QUESTION: The Letters of Administration was taken after you allegedly bought the house, is that not the case?

ANSWER: That is so my lord.”


Is the plaintiff protected by law as an innocent purchaser?    This is fundamental. it is a basic principle of law that a transferee acquires no better title than his transferor had. It is known in Latin as the Nemo dat quod non-habet rule. Benin JSC in the Registered Trustees of the Catholic Church, Achimota Accra v. Buildaf & 2 Ors. (2015) 91 G.M.J. 1, S.C. decided:  That is the law that only the owner of land can give away

title to a third person.” See also: In Re Korangteng (Dec’d); Addo v. Koranteng & Ors. [2005-2006] SCGLR 1039 and Ansah & Anor. v. Joe & Anor. [1961] GLR 395, S.C. @ holding 3. Had the sale taken place at all after the grant of letters of administration, there would still be issues with it because nothing is on record to show that the letters of administration affected the property in dispute. The list of inventory for the estate of Apena Nartey Akorno whose letters of administration plaintiff claimed Ayerh Oberko obtained does not mention the property in dispute anywhere in the letters of administration. He could have tendered the list of inventory in evidence or any document connecting the property to the letters of administration if he really wanted the court to take him seriously. The Nigerian Court of Appeal in Ostankino Shipping Co. Ltd. v. The Owners of the MT ‘BATA 1’; Suit No CA/L1925/07, dated 12th January, 2011, C.A. held: “Where a party wants the court to give effect to the content of the document then it must be tendered in court in spite of its admission.”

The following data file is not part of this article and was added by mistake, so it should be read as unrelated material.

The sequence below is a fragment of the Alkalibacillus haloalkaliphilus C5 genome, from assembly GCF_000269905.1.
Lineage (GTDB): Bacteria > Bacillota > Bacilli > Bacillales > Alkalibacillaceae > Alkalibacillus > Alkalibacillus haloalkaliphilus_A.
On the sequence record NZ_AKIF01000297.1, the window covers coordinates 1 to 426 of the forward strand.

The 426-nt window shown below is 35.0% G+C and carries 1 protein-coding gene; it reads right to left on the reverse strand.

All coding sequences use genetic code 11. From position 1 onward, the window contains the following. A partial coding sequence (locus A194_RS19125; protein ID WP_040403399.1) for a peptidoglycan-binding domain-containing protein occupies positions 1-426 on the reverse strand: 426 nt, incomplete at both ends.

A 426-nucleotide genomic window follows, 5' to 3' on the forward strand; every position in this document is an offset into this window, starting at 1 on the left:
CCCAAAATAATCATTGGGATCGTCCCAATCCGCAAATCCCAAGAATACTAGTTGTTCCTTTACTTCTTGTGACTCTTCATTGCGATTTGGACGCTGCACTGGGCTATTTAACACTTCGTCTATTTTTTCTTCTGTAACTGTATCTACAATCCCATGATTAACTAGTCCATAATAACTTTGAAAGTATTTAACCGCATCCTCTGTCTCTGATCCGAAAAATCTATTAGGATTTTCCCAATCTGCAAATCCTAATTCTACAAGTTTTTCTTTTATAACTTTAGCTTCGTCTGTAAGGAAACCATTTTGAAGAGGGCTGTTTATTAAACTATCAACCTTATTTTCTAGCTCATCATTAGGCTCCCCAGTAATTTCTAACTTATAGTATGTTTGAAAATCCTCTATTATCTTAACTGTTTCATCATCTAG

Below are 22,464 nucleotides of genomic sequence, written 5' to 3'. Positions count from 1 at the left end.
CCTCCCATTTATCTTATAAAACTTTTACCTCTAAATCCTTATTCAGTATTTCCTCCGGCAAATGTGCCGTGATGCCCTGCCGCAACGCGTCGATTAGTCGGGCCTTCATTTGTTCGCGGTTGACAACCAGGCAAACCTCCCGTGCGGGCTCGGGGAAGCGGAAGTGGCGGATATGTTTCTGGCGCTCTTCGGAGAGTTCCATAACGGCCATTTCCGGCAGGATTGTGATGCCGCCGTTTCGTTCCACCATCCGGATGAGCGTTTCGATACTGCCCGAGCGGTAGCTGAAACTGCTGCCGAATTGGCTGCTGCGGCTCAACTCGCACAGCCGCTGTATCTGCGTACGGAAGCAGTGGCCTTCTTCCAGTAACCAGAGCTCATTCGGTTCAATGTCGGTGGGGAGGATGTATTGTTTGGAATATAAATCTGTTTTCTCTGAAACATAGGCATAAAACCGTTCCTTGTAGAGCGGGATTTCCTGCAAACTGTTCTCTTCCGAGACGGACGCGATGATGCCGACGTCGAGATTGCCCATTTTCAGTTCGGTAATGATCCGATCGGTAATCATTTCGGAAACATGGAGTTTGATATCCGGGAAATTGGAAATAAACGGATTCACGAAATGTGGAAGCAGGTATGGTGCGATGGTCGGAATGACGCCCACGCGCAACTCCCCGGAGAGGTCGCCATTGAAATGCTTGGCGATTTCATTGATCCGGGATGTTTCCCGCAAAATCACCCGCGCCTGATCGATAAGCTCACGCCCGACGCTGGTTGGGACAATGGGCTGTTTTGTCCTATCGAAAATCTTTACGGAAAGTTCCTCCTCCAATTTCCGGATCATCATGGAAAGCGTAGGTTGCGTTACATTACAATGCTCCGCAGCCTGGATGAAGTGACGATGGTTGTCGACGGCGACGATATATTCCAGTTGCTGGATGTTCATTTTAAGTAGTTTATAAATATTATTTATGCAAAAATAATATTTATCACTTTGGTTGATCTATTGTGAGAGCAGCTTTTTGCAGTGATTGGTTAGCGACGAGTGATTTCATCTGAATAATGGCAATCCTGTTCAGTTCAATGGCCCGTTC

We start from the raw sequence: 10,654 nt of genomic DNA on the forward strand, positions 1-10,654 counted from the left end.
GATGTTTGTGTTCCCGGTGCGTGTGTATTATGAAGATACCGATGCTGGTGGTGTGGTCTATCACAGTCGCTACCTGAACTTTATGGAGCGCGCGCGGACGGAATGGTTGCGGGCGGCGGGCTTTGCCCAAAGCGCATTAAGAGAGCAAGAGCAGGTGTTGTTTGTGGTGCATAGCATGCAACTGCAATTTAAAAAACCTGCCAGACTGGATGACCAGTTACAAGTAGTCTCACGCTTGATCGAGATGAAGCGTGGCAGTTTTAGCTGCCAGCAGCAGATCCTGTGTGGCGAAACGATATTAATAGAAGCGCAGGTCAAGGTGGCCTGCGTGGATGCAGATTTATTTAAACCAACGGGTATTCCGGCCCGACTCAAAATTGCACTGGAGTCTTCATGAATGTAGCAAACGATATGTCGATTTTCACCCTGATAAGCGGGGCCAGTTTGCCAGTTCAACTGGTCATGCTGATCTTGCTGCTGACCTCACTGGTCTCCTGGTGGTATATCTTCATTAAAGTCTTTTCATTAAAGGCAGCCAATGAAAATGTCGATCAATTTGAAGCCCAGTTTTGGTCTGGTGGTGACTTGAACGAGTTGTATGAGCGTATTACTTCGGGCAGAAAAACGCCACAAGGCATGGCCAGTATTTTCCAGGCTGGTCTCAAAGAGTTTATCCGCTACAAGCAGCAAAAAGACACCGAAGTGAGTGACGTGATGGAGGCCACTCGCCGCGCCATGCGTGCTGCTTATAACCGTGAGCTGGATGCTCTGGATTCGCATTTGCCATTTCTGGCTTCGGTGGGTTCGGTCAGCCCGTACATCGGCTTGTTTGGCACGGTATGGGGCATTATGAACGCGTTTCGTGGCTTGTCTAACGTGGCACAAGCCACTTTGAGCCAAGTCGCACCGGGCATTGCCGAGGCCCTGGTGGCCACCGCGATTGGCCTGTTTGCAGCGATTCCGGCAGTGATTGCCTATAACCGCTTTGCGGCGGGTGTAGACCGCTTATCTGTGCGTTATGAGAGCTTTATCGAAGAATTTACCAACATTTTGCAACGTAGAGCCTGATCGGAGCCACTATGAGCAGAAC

Issue of the Vesting Assent        

Another herculean hurdle plaintiff’s case was confronted with is vesting assent. If we are to give plaintiff the benefit of doubt that the property was part of the estate at all, no vesting assent was prepared and registered in the name of Ayerh Oberko for him to have become the beneficial owner. Dennis Adjei JA at page 33 of his book, Land Law, Practice and Conveyancing in Ghana put it: “A beneficiary of an estate cannot alienate a property such as land devolved to him under a will or by intestacy without a registered vesting assent…. Until a vesting assent is registered in favour of the beneficiaries, they would lack the capacity to alienate it.” The Court of Appeal espoused the law in Conney v. Bentum Williams [1984-86] 2 GLR 301 @ Page 304 as: “… It is after probate had been granted to the executor that the provisions of the will can be carried out. And after the grant of probate, a beneficiary of any real estate under the will must have a vesting assent executed in his favour by the executors under the Administration of Estates Act, 1961 (Act 63), ss. 1 (1), 2 (1) and 96 (1). Until that was done, any purported sale of the real estate by the beneficiary or the devisee would be of no legal consequence and the purchaser thereof would not have a valid title.”


The learned justice of the Court of Appeal in his book supra commenting on the above authority emphasized that the principle in the case above does not apply to beneficiaries of a will only but also those under intestacy and that even where a vesting assent has been prepared, it would still be ineffective and incapable of passing title until it had been duly registered in accordance with section 24 of the Lands Registry Act, 1962 (Act 122). See also pages 313-314 of Ghana Land Law and Conveyancing (2nd edn.) by BJ da Rocha and CHK Lodoh. Once the property in issue was not vested in Ayerh Oberko, he did not legally become owner of it to have validly transferred same to the plaintiff.